A UFO incident in Iraq four years ago has raised disturbing questions about possible collaboration between aliens and Iraqi dictator Saddam Hussein.

On Thursday, December 16, 1998, during Operation Desert Fox, the Allied air strike against Iraq, a video clip aired on CNN showed a UFO hovering over Baghdad, the capital of Iraq, and moving away to avoid a stream of tracer anti-aircraft fire.

At the time, it was thought to be just another UFO sighting, although captured on videotape. But now, ufologists think there might have been more to this incident.

According to Jack Sarfatti, on Friday night, December 6, 2002, "a caller into the Art Bell (radio) show, who claims to have a connection to the military, said a UFO crashed in Iraq in recent years. The U.S. is searching for any public pretext to invade Iraq, but its greatest fear is that Saddam will reverse-engineer the crashed alien spacecraft."

"The craft allegedly crashed during the Gulf War (1990-1991) or more recently (possibly December 1998). This will be Iraq's Roswell. The U.S. is currently reverse-engineering the Roswell craft and fears Saddam's scientists will catch up with or even go beyond the U.S. in one or more areas. These areas of research include zero point, over-ratio or gravimetric technology, which would allow for a tremendous advance, allowing Iraq to become a leading power."

Another caller reportedly hinted at the presence of "Saucer Nazis" in Iraq, assisting Saddam Hussein with his plans. Sarfatti commented, "Of course, the Occult Nazi SS (proper name: SS-Ahnenerbe--J.T.) has probably been in Iraq since World War II, and, if Nick Cook is right, maybe. But I think this story is all really silly disinformation and misinformation. But what do I know? I'm just a warped macro-quantum mechanic."

However, in actuality, Nazi interest in Iraq goes back 80 years to the early 1920s, to a time when the Nazionalsocialische Deutsches Arbeiterspartei (NSDAP) was still brawling in the streets of Berlin.

In 1924, Detlef Schmude, one of the leading lights of the NSDAP's forerunner, the Thule Gesellschaft, left Germany on an extended pilgrimage in the Middle East. Schmude had been a Canon in a Thule-related mystic group, the Order of the New Templars, and the editor of the Thule group's magazine, Ostara. Schmude settled in Tabriz, in Iran, and spent the next few years hunting for what he called "the Hidden Masters."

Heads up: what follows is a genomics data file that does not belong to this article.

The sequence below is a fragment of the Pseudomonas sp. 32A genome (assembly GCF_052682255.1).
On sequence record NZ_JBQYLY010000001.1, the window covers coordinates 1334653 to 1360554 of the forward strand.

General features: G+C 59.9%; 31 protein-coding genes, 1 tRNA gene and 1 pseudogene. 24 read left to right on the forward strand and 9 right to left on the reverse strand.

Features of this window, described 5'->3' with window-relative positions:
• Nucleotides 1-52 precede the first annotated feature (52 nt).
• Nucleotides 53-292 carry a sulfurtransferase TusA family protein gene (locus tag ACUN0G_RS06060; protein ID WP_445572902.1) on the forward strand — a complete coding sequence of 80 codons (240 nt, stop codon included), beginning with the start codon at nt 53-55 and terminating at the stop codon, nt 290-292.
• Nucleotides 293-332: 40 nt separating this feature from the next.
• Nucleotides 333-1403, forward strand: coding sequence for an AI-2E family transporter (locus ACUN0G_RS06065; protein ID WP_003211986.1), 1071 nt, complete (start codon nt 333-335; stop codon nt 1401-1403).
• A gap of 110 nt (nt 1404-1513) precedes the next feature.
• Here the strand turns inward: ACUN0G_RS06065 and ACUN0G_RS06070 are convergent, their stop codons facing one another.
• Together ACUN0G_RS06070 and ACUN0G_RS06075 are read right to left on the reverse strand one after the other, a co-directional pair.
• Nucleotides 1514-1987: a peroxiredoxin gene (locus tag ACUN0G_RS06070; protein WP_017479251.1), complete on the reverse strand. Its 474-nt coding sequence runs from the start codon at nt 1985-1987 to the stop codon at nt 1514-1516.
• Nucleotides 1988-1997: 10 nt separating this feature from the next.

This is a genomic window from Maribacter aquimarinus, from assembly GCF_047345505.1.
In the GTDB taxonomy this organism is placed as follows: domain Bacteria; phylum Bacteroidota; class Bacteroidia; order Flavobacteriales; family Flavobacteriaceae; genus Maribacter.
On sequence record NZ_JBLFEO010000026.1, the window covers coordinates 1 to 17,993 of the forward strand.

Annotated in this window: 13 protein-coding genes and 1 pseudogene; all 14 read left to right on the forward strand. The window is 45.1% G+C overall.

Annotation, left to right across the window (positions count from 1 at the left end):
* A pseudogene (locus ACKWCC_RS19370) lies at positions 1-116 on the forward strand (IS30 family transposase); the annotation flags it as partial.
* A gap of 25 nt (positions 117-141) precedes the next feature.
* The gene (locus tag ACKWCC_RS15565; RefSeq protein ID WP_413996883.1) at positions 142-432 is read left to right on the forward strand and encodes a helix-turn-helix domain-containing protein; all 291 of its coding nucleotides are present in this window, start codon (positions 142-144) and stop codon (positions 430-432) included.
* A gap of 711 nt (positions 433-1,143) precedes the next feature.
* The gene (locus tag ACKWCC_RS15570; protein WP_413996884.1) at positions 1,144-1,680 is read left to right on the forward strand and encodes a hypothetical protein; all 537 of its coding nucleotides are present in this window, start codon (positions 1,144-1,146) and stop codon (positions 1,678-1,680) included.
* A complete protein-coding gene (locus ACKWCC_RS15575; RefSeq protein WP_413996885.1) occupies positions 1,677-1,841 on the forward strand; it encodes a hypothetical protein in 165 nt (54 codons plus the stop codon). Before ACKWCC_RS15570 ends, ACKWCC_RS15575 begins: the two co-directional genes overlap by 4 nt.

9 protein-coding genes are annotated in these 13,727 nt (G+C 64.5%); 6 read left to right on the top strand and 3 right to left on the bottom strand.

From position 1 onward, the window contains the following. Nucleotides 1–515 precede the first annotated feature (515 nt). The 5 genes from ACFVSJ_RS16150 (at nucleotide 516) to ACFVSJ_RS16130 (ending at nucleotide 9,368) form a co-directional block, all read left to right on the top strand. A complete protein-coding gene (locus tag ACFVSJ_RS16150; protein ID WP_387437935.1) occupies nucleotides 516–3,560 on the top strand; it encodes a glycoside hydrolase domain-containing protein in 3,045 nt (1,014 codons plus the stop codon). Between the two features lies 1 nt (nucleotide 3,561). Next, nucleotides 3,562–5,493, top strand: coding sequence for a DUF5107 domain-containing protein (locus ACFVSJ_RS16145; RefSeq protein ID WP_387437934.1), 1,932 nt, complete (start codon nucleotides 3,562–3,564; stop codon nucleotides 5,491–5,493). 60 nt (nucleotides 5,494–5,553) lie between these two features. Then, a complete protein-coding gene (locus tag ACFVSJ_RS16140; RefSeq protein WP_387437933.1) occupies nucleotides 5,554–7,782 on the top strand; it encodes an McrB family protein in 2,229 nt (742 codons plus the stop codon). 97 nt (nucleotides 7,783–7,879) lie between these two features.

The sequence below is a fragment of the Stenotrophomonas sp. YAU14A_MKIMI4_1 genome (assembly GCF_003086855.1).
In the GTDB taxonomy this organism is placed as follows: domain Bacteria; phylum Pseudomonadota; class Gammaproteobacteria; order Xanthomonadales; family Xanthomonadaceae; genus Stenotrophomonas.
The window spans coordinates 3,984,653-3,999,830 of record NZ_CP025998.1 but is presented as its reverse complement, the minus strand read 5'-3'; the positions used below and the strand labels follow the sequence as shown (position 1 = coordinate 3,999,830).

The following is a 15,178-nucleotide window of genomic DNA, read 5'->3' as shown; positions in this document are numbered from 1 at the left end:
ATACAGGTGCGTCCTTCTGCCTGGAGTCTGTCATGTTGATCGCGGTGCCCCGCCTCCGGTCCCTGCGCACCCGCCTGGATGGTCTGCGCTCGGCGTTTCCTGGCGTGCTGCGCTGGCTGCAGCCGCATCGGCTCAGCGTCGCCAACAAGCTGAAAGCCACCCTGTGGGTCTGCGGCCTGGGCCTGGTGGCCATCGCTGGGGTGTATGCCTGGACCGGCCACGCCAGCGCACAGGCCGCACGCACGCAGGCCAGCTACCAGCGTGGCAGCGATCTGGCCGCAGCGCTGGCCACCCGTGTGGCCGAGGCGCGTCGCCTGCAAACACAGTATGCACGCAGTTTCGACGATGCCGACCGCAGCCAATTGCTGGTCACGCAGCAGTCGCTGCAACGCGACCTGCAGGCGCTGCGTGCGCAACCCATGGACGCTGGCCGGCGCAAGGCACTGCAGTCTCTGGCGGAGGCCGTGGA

Then, in early 1939, Admiral Wilhelm Canaris, Hitler's spymaster and head of the Abwehr intelligence agency, sent Dr. Paul Leverkuehn to the Middle East to cultivate Muslim allies for the Third Reich. Strangely enough, Dr. Leverkuehn's headquarters was Detlef Schmude's old stamping ground, Tabriz. And his most successful convert was Rashid Ali, the pro-Nazi prime minister of Iraq, who was overthrown during the British invasion of Iraq two years later, in 1941.

Admiral Canaris became involved in the Stauffenberg bomb plot against Hitler in July 1944. He was arrested and thrown into the Flossenburg concentration camp, where he was executed in April 1945. Abwehr agents and operations in the Middle East were taken over by the Reichsfuhrer-SS Heinrich Himmler and placed under the control of Rudolf von Sebottendorff (nee Adam Glauer). By some strange coincidence, Sebottendorff was a Thule lodge brother like Schmude and, from 1916 on, a member of the New Templars.

Even stranger, Sebottendorff's dead body was found floating in the Bosporus near the docks of Istanbul on May 9, 1945, the day after World War II in Europe ended. What happened to the Thule/SS organization in Iraq after 1945, no one in the West knows.

One who took a keen interest in Iraq was SS-Brigadefuhrer Karl Maria Wiligut, alias Weisthor, who was called "Himmler's Rasputin." In 1940, he called Himmler's attention to important archaeological discoveries in Iraq's Irbil province. Scientists had dug up man-made artifacts dating back to 10,000 B.C.

Wiligut claimed to be the last of a line of sorcerers called the Ueiskuinigs, which had originated hundreds of thousands of years ago on the lost continent of Atlantis. With important Neolithic discoveries being made in Iraq, Wiligut thought it was vital to have the SS-Ahnenerbe on the scene, and it was probably he who advised Himmler to give control of the apparat to Sebottendorff. (For more on Wiligut, see below story)